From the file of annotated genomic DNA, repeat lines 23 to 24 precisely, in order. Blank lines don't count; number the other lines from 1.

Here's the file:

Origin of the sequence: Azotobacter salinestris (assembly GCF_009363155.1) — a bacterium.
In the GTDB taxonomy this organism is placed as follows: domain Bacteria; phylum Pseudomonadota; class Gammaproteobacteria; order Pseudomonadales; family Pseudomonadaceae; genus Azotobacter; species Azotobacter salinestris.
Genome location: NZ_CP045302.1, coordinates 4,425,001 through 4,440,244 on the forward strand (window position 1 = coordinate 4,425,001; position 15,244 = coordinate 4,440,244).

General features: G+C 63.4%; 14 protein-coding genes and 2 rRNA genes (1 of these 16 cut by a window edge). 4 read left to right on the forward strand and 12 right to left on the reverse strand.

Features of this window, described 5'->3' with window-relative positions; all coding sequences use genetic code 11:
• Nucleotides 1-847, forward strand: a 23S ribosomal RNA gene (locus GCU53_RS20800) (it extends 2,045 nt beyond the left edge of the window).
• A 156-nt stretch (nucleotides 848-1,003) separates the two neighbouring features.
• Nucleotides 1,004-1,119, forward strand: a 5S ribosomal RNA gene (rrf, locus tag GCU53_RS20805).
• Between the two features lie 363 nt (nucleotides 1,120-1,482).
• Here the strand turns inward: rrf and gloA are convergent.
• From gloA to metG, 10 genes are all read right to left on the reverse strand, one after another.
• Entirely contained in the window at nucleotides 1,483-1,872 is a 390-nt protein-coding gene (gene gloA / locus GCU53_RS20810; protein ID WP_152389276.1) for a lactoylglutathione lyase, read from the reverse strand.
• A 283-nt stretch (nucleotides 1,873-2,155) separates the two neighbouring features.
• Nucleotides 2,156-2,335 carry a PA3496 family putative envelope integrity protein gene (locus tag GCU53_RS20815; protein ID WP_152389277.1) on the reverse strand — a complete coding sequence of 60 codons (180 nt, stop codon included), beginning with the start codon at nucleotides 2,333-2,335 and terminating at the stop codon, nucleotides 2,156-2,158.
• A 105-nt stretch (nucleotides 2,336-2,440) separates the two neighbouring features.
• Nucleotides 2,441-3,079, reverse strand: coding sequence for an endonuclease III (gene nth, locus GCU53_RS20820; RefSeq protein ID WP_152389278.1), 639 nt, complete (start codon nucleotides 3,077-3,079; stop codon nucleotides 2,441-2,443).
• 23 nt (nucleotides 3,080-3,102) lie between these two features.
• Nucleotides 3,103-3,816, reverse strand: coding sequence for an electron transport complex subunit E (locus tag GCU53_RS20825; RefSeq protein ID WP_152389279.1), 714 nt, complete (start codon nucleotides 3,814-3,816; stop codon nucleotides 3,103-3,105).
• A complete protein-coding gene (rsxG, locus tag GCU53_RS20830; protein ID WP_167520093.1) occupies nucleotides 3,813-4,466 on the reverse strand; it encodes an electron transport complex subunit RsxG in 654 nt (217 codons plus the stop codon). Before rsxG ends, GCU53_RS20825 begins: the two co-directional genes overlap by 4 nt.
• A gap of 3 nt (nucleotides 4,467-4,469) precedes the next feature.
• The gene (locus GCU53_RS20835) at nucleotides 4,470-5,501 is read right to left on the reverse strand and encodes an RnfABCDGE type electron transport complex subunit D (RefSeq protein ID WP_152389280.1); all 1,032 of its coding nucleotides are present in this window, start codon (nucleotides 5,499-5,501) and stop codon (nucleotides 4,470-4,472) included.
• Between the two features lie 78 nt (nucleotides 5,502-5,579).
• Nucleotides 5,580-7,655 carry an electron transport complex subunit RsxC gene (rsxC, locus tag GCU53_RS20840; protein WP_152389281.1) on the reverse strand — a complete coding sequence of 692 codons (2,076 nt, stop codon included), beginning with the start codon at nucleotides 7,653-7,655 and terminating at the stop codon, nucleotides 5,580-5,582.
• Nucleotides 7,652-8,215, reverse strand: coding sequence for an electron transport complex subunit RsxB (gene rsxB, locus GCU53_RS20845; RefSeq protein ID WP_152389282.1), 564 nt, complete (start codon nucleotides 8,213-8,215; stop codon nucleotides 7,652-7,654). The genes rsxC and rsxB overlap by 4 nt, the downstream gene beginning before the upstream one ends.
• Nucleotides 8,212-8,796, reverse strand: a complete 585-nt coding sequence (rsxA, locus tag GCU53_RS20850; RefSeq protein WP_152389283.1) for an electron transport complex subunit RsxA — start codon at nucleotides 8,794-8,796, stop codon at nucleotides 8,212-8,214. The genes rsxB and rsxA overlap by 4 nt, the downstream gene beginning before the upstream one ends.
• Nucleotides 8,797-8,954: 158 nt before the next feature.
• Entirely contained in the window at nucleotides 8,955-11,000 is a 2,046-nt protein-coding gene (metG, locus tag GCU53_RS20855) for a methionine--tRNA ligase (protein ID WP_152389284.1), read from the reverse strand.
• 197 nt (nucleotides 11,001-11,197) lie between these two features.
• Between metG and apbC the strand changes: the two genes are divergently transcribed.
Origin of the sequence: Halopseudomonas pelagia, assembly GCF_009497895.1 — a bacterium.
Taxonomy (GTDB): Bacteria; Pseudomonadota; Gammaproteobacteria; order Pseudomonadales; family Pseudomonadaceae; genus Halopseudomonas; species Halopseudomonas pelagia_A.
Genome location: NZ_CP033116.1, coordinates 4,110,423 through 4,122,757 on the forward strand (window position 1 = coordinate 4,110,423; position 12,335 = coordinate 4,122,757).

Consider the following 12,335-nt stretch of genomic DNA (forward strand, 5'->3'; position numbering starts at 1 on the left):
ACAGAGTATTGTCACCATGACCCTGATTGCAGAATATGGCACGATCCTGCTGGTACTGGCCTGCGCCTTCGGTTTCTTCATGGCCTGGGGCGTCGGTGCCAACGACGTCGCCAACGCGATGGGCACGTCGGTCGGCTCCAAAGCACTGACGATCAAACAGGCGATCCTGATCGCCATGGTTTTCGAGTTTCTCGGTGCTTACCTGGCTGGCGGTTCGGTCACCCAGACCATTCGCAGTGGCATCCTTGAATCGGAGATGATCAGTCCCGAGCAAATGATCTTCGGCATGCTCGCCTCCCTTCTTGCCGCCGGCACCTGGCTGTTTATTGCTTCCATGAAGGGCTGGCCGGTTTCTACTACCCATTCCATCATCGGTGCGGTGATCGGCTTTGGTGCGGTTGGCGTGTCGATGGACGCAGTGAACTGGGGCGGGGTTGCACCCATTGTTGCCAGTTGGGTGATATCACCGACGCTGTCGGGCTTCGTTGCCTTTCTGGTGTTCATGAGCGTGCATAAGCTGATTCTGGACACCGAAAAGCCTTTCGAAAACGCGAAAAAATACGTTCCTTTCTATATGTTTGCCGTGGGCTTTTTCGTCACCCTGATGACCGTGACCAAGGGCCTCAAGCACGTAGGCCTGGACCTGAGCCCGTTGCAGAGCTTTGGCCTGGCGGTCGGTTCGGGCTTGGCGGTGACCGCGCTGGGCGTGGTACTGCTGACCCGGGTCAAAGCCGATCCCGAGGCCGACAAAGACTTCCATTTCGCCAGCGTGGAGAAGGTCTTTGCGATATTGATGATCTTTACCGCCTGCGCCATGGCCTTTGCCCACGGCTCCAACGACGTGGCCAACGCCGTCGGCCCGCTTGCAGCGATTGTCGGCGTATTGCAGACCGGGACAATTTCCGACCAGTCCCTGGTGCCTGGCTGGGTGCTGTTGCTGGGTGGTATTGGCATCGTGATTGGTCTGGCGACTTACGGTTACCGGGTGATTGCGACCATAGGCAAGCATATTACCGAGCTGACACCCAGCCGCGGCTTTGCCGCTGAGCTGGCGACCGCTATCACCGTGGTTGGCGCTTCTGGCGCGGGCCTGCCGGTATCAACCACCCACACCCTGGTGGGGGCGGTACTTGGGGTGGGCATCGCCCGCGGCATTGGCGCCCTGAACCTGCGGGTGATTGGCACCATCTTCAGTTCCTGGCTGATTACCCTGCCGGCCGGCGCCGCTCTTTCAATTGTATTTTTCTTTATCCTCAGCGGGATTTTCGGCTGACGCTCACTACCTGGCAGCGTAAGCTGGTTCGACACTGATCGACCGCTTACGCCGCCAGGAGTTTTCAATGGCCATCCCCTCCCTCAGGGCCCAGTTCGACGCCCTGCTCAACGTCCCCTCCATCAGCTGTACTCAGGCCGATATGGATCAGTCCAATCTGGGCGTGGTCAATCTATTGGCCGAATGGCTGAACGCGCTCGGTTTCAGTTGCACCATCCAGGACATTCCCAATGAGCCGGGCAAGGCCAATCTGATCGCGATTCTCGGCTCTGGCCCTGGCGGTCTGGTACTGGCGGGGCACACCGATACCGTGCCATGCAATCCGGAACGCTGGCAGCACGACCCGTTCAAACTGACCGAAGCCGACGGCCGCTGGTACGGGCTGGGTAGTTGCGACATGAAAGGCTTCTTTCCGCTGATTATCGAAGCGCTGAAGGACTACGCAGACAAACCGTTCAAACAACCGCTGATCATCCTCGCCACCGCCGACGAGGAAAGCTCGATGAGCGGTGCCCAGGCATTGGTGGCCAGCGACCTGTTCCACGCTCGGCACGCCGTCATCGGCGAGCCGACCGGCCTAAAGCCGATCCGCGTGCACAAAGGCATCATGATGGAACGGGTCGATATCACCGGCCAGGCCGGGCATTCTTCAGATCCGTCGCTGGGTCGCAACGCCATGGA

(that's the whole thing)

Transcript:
• Nucleotides 5,580-7,655 carry an electron transport complex subunit RsxC gene (rsxC, locus tag GCU53_RS20840; protein WP_152389281.1) on the reverse strand — a complete coding sequence of 692 codons (2,076 nt, stop codon included), beginning with the start codon at nucleotides 7,653-7,655 and terminating at the stop codon, nucleotides 5,580-5,582.
• Nucleotides 7,652-8,215, reverse strand: coding sequence for an electron transport complex subunit RsxB (gene rsxB, locus GCU53_RS20845; RefSeq protein ID WP_152389282.1), 564 nt, complete (start codon nucleotides 8,213-8,215; stop codon nucleotides 7,652-7,654). The genes rsxC and rsxB overlap by 4 nt, the downstream gene beginning before the upstream one ends.